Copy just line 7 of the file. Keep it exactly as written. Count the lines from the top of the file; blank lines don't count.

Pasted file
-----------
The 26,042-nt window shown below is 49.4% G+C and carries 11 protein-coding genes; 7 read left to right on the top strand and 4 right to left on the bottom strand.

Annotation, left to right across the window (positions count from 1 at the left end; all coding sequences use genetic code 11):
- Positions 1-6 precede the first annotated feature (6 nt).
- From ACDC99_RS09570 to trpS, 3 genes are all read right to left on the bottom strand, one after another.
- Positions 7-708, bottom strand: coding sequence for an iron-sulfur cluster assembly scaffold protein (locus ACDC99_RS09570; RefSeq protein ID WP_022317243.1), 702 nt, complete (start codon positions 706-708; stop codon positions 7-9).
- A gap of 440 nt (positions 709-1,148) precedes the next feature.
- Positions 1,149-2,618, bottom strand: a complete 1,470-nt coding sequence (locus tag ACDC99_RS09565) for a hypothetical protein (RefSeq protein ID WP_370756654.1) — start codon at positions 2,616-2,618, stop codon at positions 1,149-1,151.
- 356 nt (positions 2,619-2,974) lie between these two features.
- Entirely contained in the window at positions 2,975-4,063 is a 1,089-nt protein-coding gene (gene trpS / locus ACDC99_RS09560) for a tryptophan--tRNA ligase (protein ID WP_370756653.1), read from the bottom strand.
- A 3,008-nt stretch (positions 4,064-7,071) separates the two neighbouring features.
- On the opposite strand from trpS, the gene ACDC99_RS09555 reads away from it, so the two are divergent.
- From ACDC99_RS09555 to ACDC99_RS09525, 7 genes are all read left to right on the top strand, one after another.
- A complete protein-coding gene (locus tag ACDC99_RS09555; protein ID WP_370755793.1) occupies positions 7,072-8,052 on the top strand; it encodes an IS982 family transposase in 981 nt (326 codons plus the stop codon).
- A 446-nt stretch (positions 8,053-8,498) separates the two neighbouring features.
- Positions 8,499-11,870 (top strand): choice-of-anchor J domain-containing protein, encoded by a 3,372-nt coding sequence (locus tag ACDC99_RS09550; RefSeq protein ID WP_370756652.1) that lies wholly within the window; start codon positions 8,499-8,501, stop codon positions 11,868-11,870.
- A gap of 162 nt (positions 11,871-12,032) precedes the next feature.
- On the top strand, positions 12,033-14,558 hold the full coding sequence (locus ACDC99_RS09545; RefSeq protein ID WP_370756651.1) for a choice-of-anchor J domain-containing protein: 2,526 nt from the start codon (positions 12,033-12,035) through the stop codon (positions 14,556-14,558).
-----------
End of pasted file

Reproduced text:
- Positions 1,149-2,618, bottom strand: a complete 1,470-nt coding sequence (locus tag ACDC99_RS09565) for a hypothetical protein (RefSeq protein ID WP_370756654.1) — start codon at positions 2,616-2,618, stop codon at positions 1,149-1,151.